Fortress Formosa? Taiwan Strategy Under Attack
By Wendell Minnick
TAIPEI — A recent paper by a professor at the U.S. Naval War College is causing a stir in Taiwan defense circles.
“Revisiting Taiwan’s Defense Strategy,” by William Murray, challenges much of Taiwan’s current symmetrical strategy and debunks the notion that it needs many of the arms it has or is acquiring.
The paper is now required reading by Taiwan’s top brass and the National Security Council.
Murray writes that China’s military modernization has “fundamentally altered Taiwan’s security options.” China, which now has 1,000 short-range ballistic missiles (SRBMs) aimed at the island, could knock out Taiwanese airbase runways with just 100 to 200 of the missiles, and cripple its naval bases with just 100 more. These strikes in the initial phase of a conflict would leave fighters and naval vessels on patrol no place to refuel and rearm.
Murray says there is little point in buying the expensive Patriot Advance Capability (PAC)-3 air defense system, diesel submarines and P-3 Orion maritime patrol aircraft. Submarines are nothing more than “four-knot minefields,” and at a cost of $1.5 billion, money best spent elsewhere. A U.S. offer of eight diesel submarines has been on hold since 2001.
Taiwan has 12 P-3s due for delivery in the next three years, and Murray argues they would be valuable for surveillance before an attack, but would have no operational role once the runways were destroyed.
As for its U.S.-built air-defense missiles, Taiwan’s PAC-2s will be able to bring down only 100 to 200 SRBMs.
“Even this would allow over 900 of China’s 2007 inventory of 1,000 SRBMs to arrive unchallenged at their targets,” Murray wrote.
China will no doubt be targeting the air-defense radar with anti-radiation missiles.
“Taiwan would then have to devote SAMs [surface-to-air missiles] to defending the PAC radar, thus reducing the number available for defending airfields, leadership sites, critical infrastructure or other key facilities,” he wrote.
Even the newly purchased PAC-3s would also be “saturated and overwhelmed by large numbers of SRBMs.” Murray suggested that Taiwan develop a “porcupine strategy” to ride out the attack and give the United States time to evaluate its options. This would “shift the responsibility for Taiwan’s defense to Taiwan, rendering U.S. intervention in a cross-strait battle a last resort instead of the first response.”
Rather than expensive PAC-3s, Taiwan should “harden key facilities and build redundancies into critical infrastructure,” allowing the self-governing island to “absorb and survive a long-range precision bombardment,” Murray wrote.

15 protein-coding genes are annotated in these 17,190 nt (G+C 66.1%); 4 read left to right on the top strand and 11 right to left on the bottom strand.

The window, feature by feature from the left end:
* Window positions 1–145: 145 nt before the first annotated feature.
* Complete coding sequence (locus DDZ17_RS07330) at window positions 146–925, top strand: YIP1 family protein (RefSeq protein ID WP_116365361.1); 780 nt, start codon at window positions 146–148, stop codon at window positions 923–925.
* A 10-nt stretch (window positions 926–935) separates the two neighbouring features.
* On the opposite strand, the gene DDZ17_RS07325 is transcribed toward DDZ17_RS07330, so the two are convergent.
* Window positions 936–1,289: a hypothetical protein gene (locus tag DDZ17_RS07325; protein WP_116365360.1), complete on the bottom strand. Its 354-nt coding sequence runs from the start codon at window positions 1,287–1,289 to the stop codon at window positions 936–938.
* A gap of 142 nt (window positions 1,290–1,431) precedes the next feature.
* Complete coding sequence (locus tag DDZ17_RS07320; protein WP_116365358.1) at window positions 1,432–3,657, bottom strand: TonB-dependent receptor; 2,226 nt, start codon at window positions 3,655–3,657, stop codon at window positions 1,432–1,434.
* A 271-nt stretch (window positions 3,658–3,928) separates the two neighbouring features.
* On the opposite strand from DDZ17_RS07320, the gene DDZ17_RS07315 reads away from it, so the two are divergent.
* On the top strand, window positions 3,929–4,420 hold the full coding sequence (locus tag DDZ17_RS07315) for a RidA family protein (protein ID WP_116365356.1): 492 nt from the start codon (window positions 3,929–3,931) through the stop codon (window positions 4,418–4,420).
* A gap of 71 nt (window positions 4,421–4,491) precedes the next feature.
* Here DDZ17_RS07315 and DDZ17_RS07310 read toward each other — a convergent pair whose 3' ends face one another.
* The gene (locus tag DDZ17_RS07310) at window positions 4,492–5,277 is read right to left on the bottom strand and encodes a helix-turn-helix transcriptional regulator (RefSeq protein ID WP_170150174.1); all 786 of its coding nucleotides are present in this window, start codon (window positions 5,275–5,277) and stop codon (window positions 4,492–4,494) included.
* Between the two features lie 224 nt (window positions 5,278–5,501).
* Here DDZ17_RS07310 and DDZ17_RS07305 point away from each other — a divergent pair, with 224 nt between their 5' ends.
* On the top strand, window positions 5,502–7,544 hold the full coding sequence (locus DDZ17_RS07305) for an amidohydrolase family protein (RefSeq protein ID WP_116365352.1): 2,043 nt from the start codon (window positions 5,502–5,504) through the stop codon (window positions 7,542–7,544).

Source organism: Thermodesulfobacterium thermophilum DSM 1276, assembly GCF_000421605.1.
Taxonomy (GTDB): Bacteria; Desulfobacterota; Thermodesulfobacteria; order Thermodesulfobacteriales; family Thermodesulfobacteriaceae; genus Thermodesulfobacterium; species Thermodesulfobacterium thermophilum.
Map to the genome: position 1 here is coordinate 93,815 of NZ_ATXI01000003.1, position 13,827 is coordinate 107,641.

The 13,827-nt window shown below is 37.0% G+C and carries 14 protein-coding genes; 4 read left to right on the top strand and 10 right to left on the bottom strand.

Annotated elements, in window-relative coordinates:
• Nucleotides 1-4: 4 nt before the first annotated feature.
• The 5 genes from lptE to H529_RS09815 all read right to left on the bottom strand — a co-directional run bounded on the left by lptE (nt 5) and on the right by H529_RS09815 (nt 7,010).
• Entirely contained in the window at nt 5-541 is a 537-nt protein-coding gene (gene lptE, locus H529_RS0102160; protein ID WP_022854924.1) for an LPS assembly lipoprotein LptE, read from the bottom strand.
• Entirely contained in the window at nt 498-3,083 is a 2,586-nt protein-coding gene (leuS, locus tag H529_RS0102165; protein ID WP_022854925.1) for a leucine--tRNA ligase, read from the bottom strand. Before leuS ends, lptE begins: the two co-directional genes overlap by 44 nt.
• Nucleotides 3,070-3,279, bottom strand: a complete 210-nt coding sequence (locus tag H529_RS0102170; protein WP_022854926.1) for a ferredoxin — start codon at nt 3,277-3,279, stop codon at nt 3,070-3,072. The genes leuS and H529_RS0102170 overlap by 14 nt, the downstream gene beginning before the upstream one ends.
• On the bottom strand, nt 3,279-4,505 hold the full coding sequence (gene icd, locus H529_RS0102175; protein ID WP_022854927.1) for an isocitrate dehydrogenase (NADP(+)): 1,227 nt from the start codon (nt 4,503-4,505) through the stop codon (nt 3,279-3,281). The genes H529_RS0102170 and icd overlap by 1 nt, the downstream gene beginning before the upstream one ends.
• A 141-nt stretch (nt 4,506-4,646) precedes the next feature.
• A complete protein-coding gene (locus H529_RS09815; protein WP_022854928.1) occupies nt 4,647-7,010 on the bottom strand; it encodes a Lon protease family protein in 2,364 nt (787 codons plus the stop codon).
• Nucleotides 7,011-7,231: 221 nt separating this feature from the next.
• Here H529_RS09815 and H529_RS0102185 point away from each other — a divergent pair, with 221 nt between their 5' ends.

Taiwan has already demonstrated some interest in this strategy with the construction of an elaborate underground airbase at Hualien and the creation of a command-andcontrol facility inside Hengshan Mountain.
Murray also argued that rather than relying on an Air Force armed with ground-attack and anti-ship missiles, which will be unable to take off, Taiwan should buy cheaper and plentiful land-based mobile anti-tank, anti-ship and short-range air defense missiles that could be hidden during the initial phase.
Also, Taiwan should shun the development of SRBMs and land attack cruise missiles, such as the Hsiung Feng 2E. Taiwan missile strikes could be confused with U.S. attacks and provoke Chinese attacks on U.S. bases in Japan and Guam.
Murray favors the recently released 30 AH64D Apache Longbow helicopters, which “would be highly effective in repelling an invasion.” These will join Taiwan’s 60 AH-1W Cobras.
The author also suggests buying truckmounted multiple-launch rocket systems, which could “greatly weaken” any Chinese toeholds. Tanks, artillery and anti-tank weapons would also contribute to island defenses.
Another Murray recommendation: surfzone mines that would “bedevil the planning or execution of any Chinese invasion of Taiwan.” Murray’s thesis has been criticized in defense circles here.
“Fortifications are not a panacea,” said Mei Fu-hsing, director of the Taiwan Defense Review. Taiwan cannot rely simply on bunkers and concealing command-and-control facilities, Mei said; it must maintain air and sea superiority to survive.
“The article appears correct regarding the severe nature of the conventional ballistic challenge,” a former U.S. defense official said.
“However, it assumes a worst-case scenario involving a massive missile assault as a precursor to an amphibious invasion. Next to nuclear annihilation, an amphibious invasion and large-scale missile strikes, it is the least likely scenario for China’s use of force.”
A Taiwan defense official said there was nothing new about Murray’s arguments and the porcupine strategy has been long debated. Murray’s thesis is “too conservative and we should have an offensive missile capability. We already have countermeasure weapons deployed,” he said.
Taiwan is going forward on the production of the HF-2E land attack cruise missile and plans for SRBMs, despite U.S. opposition.